In King Kong (1933), protagonist Carl Denham (Robert Armstrong) proclaims to an eager audience that “seeing is believing.” Denham, however, is wrong—seeing is only part of believing, as knowing also plays a key part. Surrealist cinema often blends what is seen and what is known into a synthesis of dream and reality, altogether ignoring the cultural and scientific notions of causality and reason. Realist cinema, on the other hand, stresses knowing in order to further the plausibility—and thus the narrative absorption—of seeing. Although King Kong’s narrative blends the fantastic and the real, I will argue that it is nonetheless a realist text, as it reasons with the fantastic by virtue of reality—namely, by scientific knowledge of the pre-historic and by the penetrating power of the ethnographic gaze.
Although King Kong is a realist text, it nonetheless contains a noteworthy argument for its potential as a surrealist one: the visual jerkiness of early cinema’s stop-motion live-action; the jarring technical limitations of Kong’s hand-guided animation calls attention to the unrealistic, dream-like premise of a giant ape existing in an otherwise plausible universe—a cinematic universe supported by verisimilar acting and clear causality (Denham captures Kong in hopes of increasing his fortune and fame). Consequently, a surrealist tension surfaces between the stop-motioned Kong and his modern world. However, this tension is dual-edged: the jerkiness creates such a stark contrast to an otherwise seamlessly-moving universe (of a twenty-four frames-per-second reality) that the presence of the enunciator becomes highly exaggerated—the film is foregrounded as a realist spectacle, à la cinema of attractions. Ultimately, the viewer’s awareness of Kong’s animation being the result of a diligent extra-diegetic animator’s work calls attention to the fact that King Kong is also a celebration of technology and of cinema’s constant search for novelty. In the context of Gunning’s writings then, King Kong’s use of stop-motion would be an example of “an aesthetic [that] runs counter to an illusionistic absorption”—thus, King Kong simultaneously acknowledging the presence of its audience, thereby disavowing an isolated synthesis of dream and reality; the blatant presence of the enunciator overwhelmingly interrupts the narrative and literally blocks absorption.
King Kong is further rendered realist by its plotting of Carl Denham’s ethnographic pursuit, in which Denham aims to capitalize on the modern desire to see the foreign, the strange, and the primitive—all of which is embodied in Kong. The fantastical nature of Kong—his size and Other-world mysticism—is ultimately rendered rational, and thus realistic, by the ethnographic gaze of Denham’s camera and crew; the ethnography of Skull Island helps to mask the irrational fear and desire of a giant and pre-historic gorilla. Essentially, the impurity and dangerousness of Kong’s bodily disruption is marginalized by the rationalizing ethnographic gaze of the film camera—the camera gathers information on the foreign and the strange, then renders its subjects as controllable and tamed. Conversely, if King Kong were, in fact, a surrealist text, any notions of rationalization and scientific justification—as per the ethnographic gaze—would instead be rendered utterly irrelevant, as the dream-like and fantastical nature of Kong would instead be unapologetically integrated into the film’s ‘narrative.’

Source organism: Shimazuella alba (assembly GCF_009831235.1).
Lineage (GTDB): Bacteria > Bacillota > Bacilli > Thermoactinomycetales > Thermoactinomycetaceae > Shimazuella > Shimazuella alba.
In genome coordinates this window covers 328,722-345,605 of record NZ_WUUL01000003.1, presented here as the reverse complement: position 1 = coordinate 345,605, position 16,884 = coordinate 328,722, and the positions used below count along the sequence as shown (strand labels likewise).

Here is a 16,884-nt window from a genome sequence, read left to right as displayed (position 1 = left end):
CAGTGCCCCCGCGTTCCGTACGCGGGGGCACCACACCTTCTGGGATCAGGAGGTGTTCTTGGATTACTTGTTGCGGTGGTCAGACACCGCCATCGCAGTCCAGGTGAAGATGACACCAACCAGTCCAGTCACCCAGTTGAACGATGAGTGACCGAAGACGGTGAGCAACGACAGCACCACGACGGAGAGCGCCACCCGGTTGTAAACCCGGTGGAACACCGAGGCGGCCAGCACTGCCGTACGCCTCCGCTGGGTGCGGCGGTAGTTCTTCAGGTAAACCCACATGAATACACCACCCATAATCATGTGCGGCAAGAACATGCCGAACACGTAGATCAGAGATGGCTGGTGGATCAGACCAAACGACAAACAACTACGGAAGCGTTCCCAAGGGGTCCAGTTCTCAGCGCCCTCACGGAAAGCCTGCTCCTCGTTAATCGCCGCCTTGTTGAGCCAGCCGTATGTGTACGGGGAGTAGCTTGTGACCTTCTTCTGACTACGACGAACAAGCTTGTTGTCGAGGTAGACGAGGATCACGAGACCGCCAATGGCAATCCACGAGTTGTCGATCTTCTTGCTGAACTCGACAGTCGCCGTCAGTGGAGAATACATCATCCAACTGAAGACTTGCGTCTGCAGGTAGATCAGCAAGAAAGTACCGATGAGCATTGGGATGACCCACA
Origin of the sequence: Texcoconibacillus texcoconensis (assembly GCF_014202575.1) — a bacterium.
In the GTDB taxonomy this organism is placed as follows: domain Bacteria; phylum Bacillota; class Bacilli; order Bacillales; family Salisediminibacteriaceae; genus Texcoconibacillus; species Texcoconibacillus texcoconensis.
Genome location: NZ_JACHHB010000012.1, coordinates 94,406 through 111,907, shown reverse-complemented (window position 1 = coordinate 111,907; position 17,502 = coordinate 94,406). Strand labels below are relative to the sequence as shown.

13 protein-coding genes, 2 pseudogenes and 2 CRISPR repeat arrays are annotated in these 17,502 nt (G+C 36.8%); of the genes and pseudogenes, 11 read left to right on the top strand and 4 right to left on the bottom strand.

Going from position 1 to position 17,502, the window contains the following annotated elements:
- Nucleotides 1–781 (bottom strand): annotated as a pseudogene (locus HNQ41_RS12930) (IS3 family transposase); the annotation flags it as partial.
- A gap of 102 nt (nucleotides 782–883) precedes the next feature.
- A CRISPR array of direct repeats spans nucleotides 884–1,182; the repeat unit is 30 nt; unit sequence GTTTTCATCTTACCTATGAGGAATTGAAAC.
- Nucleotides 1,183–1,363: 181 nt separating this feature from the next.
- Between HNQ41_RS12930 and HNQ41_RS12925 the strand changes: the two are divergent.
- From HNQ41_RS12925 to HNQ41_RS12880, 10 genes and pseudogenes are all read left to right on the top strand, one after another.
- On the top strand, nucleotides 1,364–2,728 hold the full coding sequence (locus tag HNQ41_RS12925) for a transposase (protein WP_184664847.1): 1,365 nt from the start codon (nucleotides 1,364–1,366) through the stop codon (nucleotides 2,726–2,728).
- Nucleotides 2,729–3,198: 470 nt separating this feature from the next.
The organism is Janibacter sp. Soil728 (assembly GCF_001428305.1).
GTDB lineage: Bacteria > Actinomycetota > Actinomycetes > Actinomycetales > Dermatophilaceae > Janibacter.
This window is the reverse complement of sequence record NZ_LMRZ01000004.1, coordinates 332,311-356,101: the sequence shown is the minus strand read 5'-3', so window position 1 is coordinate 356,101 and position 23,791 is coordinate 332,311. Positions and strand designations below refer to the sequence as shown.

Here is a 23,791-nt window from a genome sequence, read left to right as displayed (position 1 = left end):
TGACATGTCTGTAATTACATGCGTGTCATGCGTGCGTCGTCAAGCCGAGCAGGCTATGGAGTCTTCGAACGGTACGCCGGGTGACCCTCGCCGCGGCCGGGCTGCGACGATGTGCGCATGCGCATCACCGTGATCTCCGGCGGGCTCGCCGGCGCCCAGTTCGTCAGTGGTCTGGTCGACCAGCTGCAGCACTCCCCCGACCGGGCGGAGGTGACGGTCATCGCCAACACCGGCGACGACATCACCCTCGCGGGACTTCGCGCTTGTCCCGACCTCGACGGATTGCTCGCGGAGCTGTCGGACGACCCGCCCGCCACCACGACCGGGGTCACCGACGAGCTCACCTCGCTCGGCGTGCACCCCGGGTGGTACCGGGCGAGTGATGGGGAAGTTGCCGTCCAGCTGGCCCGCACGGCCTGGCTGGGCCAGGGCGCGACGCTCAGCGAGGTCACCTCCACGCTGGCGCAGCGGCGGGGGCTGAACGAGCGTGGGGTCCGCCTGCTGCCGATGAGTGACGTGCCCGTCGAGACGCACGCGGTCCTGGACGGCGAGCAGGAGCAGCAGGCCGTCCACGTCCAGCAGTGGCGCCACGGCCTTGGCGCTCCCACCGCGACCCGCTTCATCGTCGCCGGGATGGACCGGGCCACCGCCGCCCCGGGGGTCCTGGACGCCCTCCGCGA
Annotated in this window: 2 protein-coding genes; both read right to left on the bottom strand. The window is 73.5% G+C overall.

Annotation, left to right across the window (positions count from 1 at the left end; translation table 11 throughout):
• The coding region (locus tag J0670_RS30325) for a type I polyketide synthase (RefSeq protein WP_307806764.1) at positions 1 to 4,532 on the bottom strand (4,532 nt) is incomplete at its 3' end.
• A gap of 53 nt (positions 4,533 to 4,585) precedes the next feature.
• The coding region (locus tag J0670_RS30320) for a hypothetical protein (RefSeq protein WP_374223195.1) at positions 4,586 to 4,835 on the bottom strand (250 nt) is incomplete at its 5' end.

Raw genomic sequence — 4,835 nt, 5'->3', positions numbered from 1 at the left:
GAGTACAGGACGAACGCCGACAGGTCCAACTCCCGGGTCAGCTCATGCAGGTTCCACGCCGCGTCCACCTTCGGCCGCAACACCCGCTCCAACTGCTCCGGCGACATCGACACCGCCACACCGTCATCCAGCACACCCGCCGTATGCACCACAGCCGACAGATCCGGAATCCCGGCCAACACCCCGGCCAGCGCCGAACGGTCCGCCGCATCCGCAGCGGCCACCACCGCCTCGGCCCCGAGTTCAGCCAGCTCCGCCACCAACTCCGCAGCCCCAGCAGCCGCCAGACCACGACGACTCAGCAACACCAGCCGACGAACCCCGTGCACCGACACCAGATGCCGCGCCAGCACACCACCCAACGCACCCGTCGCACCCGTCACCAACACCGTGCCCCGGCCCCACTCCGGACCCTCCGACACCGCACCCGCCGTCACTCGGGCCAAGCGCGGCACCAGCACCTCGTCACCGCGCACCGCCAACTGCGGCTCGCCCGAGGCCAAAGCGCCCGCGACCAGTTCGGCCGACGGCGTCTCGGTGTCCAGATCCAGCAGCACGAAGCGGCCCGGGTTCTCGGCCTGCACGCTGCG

Beyond the film’s ethnographic rationalization is its meta-narrative’s rationalization of Kong. Specifically, Kong’s existence is scientifically-justified as the result of isolation from modernity—Kong has lived on an island so far removed from technological development and disaster that pre-historic life has successfully been preserved. Hence, when Denham captures Skull Island and its animals with his camera, he is not capturing an uncanny blend of the surreal with the real, but simply the real alone.
Ultimately, King Kong adheres to the realist text’s binary of dream and reality, and it makes no outright attempt to blur those boundaries; King Kong may be a creature of fantastical proportions, but he is no dream—he is the scientifically-rationalized anomaly of countless years of isolation. Hence, on-screen instances of ‘real world’ implausibility do not draw attention to the dream-like power of illusion, they instead affirm seemingly pseudo-scientific folk myths of lost worlds—both Carl Denham’s audience and the real-world audience knows the reasoning behind the giant ape they see. This affirmation, combined with the jarring jerkiness of stop-motion animation, presents a resoundingly realist text to the audience—a text that is realistically grounded not only as a narrative with significant potential for absorption, but also as a spectacle of seeing, in the tradition of the cinema of attractions.